Install the WP plugin

Even reducing the size of your images manually may still not be enough. The WP plugin optimizes images as you upload them by automatically running them through Just install and activate the plugin.

Install a Caching Plugin

WordPress creates pages dynamically as they are requested by pulling the content from the database and applying the theme template.  A cache plugin saves pages when they are retrieved so that future requests for the same page can be delivered faster. The two most popular plugins are WP Super Cache and W3 Total Cache. Also check out WP Fastest Cache as it can also minify HTML and CSS in addition to adding a cache.

Reduce your database size

Every time your write or edit a page or post, WordPress is keeping revisions. Each revision increases the size of your database, which slows down your website. I use the Thin Out Revisions or WP Revisions Limit plugin and set it to delete revisions on publish.

Another factor that can cause database bloat are spam comments. To remove them from the database, simply click on the number of spam comments in the “Right Now” widget in your WordPress dashboard and then click on the “Empty Spam” button.

6. Use a Content Delivery Network (CDN) Service

A CDN delivers your site content to different networks so users can download your content from the closest server, which will increase load speed. There are several high performance CDN services and if you are running an eCommerce site, they are worth the fees. In addition, if you have a lot of traffic to your site, you may want to try CloudFlare, a free CDN that speeds up sites and provides protection against many security threats.

7. Transfer to a new hosting environment

Most of our websites run just fine in a shared hosting environment, but if do implement all the above and you still have a slow website, you may want to consider:

  • Virtual Private Server – You still share the CPU with other virtual machines but have guaranteed dedicated access to the resources you purchase from the hosting company (memory, disk storage, transfer rate, etc.)
  • Dedicated Server – You have full control of the physical server, and complete access to all its resources.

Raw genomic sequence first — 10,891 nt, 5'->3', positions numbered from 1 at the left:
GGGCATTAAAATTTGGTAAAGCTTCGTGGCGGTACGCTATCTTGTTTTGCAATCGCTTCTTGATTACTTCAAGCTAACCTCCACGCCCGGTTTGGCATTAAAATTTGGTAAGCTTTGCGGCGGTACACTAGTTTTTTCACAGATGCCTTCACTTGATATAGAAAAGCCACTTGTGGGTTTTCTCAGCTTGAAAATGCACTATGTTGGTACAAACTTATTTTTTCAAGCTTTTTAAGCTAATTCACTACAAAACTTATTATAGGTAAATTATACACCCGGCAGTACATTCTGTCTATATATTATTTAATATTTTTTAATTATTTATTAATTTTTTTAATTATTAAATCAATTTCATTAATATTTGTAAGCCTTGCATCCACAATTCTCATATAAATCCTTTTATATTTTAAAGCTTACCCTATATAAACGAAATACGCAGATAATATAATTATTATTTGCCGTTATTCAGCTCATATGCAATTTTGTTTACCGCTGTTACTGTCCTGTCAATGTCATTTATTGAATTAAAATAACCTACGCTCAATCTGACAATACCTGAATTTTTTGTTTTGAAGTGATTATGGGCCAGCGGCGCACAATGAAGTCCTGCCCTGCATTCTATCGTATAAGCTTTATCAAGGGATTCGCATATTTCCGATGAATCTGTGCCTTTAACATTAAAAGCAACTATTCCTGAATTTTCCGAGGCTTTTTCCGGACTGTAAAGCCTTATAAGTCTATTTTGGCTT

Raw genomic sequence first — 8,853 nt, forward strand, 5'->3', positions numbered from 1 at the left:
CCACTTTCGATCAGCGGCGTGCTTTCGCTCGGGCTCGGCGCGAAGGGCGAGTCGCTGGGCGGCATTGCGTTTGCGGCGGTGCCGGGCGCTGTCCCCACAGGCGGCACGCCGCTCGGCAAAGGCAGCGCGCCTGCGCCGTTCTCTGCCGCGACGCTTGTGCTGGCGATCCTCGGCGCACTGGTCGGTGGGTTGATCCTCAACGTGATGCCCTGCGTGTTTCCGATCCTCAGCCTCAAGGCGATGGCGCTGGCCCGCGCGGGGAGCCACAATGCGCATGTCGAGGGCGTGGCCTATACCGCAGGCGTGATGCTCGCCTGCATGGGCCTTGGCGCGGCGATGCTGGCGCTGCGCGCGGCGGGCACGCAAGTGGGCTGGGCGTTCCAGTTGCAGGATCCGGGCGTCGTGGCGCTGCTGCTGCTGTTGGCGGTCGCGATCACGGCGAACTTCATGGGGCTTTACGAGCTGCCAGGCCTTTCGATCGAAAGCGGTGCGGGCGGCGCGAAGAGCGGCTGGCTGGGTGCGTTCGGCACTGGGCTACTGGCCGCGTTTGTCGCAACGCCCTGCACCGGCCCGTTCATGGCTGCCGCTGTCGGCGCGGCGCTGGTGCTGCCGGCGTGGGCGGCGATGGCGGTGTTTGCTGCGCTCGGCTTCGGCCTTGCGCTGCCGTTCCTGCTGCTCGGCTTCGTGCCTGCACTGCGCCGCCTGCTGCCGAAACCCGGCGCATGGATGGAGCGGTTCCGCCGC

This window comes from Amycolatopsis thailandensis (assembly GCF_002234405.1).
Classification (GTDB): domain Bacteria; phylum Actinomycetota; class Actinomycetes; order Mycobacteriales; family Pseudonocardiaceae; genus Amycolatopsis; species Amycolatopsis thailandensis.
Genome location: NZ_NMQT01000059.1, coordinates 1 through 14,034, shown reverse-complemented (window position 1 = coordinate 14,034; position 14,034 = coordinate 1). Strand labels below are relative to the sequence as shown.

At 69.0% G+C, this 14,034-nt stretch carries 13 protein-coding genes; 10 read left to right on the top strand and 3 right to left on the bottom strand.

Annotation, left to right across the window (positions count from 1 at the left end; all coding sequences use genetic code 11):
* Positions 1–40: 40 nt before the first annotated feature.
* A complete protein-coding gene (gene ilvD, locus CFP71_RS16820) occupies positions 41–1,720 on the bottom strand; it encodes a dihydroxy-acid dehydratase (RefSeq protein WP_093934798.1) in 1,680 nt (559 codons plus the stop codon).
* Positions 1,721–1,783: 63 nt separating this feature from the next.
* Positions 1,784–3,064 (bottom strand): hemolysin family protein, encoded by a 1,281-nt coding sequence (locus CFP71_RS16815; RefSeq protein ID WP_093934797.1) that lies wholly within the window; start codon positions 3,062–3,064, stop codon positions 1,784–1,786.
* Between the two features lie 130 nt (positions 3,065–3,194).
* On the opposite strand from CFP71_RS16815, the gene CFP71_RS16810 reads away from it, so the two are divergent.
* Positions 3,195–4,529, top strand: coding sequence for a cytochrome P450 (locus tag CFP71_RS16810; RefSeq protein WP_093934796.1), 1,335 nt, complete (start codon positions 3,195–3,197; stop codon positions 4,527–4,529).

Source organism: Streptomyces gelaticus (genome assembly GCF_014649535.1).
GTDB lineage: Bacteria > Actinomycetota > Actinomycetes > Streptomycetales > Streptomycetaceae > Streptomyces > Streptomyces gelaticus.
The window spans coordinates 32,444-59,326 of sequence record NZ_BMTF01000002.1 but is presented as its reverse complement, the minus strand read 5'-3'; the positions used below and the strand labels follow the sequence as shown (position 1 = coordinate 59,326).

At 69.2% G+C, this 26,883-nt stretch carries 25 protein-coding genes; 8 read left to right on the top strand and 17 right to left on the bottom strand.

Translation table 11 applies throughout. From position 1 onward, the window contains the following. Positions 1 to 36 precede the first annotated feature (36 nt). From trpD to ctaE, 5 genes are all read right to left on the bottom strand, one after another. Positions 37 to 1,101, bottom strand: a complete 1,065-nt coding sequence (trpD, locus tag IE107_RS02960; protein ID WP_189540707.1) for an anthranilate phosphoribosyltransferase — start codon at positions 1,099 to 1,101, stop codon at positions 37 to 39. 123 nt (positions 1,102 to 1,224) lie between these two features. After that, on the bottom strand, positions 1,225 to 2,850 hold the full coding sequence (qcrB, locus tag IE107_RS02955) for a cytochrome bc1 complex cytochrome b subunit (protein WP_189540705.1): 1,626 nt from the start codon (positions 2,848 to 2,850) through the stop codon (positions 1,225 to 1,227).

• Managed WordPress Hosting – Because of the popularity of WordPress, companies are emerging that specialize in creating an optimized WordPress environment with specialized support for WordPress, themes, and plugins.

WordPress puts control into the hands of marketers and small business owners, but with that power smart decisions need to be made when it comes to “feature rich” verses “website speed”. Balance the two for a quality user experience that keeps visitors coming back for more.

How have you increased your website page speed?

7 thoughts on “Website Speed – Important for Inbound Marketing

  1. Some really good tips, thank you! I had been using for a while and love it, however I had no clue wordpress kept all the revisions and that it affected speed. I was quite fond of using the “save draft” or “update” button every time I fixed some little thing, and some of my posts have over 80 revisions!! I will take care of that immediately.

  2. Hi ,

    I completely agree that knowing your readers well is extremely important. It allows you to tailor to a specific audience in order to improve the overall user experience. Great information!

  3. I’ve had some trouble with speed with some of my private sites – there are some good tips here. Content Revision – that’s gold I’ll use that right away. But…
    Hostgator? I’ve always loved them but ever since they were bought out it seems that I’ve had nothing but troubles and all these speed issues have only started since the change over… Any thoughts? anyone else had this experience?

    • Hi Mike,

      WordPress sites do require a host that is knowledgeable about how to optimize the server to accommodate the database, hence why there is a market for managed WordPress hosting. I have had some clients on Hostgator and had no issues but since they are all part of the same holding company (Endurance International Group) with many other hosting providers (Bluehost, iPage, FatCow, etc), I hope they all strive to make WordPress hosting a premier offering. I use Bluehost a lot with my clients, but at times, the server performance seems a bit sluggish. Best to keep watching what is happening with hosting companies and move when you feel your business requires better performance.